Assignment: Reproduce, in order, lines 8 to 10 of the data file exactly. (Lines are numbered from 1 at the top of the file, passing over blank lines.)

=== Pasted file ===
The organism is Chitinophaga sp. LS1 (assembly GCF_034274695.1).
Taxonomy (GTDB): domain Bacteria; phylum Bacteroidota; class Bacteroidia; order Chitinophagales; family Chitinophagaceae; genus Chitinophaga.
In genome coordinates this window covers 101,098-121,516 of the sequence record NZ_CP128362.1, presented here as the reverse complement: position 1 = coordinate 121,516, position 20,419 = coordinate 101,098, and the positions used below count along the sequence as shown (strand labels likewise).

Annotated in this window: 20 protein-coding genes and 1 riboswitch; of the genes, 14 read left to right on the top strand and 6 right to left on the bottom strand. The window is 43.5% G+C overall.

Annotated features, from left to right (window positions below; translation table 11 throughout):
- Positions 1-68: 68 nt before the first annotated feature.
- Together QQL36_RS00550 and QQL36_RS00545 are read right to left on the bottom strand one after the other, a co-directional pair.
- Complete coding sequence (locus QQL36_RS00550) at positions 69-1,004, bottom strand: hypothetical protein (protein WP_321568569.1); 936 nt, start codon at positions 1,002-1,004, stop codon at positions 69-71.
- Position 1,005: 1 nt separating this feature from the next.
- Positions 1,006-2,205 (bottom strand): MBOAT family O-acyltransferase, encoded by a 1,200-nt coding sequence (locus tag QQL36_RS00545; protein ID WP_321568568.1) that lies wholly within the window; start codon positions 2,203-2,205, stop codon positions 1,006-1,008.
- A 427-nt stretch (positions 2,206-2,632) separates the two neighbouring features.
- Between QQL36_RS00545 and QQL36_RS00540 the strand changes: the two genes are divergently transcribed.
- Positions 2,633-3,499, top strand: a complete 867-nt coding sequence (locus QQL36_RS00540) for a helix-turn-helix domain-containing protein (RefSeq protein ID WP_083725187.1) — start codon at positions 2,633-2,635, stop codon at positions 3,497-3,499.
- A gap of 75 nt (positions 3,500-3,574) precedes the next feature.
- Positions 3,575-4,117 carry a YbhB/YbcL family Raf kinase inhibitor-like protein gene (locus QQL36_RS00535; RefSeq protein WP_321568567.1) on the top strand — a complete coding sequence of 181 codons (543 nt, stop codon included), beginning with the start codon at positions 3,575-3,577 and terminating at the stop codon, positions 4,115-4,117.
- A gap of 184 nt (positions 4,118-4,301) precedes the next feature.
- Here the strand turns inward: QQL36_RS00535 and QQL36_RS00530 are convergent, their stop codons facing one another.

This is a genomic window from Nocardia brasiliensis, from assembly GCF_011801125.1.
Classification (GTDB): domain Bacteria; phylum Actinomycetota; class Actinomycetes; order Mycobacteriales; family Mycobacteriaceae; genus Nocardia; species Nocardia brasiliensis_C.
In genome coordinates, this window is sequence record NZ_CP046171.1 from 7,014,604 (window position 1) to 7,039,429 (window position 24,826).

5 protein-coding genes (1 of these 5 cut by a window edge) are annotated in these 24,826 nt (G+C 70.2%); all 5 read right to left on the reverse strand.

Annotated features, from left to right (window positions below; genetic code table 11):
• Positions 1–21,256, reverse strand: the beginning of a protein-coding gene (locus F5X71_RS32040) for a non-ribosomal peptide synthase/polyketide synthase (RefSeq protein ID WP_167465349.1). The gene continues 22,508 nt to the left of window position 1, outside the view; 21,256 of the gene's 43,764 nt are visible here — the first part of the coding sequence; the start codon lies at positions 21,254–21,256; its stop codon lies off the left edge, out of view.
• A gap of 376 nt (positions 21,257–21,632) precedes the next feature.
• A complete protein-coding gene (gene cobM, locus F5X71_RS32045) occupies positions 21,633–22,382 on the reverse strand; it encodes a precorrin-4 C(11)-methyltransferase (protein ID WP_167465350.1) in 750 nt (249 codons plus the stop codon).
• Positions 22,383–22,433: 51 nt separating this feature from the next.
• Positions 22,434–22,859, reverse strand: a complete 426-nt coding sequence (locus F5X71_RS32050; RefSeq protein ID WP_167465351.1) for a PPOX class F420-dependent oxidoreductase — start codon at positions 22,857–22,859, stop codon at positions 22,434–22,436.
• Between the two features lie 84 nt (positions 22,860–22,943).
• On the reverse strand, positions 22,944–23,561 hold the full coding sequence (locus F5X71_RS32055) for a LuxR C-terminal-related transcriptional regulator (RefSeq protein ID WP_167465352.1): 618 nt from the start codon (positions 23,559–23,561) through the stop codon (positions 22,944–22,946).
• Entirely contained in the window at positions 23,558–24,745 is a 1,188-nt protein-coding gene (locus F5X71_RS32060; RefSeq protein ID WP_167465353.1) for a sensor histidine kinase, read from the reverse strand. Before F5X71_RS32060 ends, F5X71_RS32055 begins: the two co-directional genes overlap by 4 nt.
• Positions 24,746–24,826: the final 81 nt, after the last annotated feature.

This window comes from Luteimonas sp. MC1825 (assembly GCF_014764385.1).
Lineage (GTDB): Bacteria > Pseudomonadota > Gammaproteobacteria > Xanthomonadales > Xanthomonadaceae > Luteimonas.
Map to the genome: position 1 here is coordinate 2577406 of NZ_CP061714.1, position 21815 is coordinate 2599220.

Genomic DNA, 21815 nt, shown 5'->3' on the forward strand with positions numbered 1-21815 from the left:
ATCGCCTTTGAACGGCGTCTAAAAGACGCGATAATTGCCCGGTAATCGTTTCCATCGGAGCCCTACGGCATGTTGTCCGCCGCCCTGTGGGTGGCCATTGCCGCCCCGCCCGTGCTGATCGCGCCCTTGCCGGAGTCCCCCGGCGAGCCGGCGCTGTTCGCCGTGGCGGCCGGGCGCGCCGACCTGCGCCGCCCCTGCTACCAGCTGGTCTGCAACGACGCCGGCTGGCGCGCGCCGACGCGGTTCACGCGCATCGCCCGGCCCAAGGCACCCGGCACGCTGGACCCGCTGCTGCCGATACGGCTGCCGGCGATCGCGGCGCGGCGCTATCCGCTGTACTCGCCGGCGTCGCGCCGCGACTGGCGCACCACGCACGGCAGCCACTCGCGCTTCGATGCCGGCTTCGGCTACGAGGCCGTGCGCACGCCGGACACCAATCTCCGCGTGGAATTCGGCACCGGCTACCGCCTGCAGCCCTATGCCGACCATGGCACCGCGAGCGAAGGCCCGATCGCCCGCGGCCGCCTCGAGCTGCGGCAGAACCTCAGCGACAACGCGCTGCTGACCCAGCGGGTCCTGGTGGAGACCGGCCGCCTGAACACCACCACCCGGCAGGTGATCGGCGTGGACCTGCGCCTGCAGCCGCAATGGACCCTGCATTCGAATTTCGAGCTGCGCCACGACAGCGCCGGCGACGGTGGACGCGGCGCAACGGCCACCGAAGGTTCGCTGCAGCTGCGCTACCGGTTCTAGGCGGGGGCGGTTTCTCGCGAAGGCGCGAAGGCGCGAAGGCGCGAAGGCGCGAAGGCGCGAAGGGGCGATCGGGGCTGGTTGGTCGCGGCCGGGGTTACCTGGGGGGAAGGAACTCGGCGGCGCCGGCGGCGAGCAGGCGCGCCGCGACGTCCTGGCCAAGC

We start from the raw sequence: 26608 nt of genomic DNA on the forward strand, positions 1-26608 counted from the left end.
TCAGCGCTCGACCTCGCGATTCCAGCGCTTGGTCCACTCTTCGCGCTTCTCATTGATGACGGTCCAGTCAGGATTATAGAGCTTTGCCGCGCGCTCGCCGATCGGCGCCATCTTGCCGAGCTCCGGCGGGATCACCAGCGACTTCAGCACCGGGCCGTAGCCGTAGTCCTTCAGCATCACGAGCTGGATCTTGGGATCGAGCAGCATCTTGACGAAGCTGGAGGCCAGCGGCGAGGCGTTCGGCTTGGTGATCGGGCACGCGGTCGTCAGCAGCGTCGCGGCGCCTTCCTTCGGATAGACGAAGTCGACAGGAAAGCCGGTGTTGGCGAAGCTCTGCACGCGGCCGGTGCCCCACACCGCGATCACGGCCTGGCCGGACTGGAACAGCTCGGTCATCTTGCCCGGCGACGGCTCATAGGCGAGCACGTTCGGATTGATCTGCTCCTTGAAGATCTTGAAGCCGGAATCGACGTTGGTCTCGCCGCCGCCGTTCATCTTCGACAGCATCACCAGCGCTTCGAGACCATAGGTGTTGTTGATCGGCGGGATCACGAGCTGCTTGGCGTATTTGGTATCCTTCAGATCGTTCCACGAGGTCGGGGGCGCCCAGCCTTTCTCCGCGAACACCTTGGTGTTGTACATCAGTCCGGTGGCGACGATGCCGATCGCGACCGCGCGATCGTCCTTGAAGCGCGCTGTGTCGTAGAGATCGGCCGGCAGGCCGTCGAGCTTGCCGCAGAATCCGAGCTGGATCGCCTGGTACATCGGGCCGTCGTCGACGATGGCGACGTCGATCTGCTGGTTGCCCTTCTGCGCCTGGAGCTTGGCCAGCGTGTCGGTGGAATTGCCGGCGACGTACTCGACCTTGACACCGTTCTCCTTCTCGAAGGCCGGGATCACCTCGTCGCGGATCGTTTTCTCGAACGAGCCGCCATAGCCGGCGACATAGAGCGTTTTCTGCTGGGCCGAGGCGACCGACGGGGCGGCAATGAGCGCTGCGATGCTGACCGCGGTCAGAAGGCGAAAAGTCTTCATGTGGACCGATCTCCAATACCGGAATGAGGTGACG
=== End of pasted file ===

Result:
- Complete coding sequence (locus QQL36_RS00550) at positions 69-1,004, bottom strand: hypothetical protein (protein WP_321568569.1); 936 nt, start codon at positions 1,002-1,004, stop codon at positions 69-71.
- Position 1,005: 1 nt separating this feature from the next.
- Positions 1,006-2,205 (bottom strand): MBOAT family O-acyltransferase, encoded by a 1,200-nt coding sequence (locus tag QQL36_RS00545; protein ID WP_321568568.1) that lies wholly within the window; start codon positions 2,203-2,205, stop codon positions 1,006-1,008.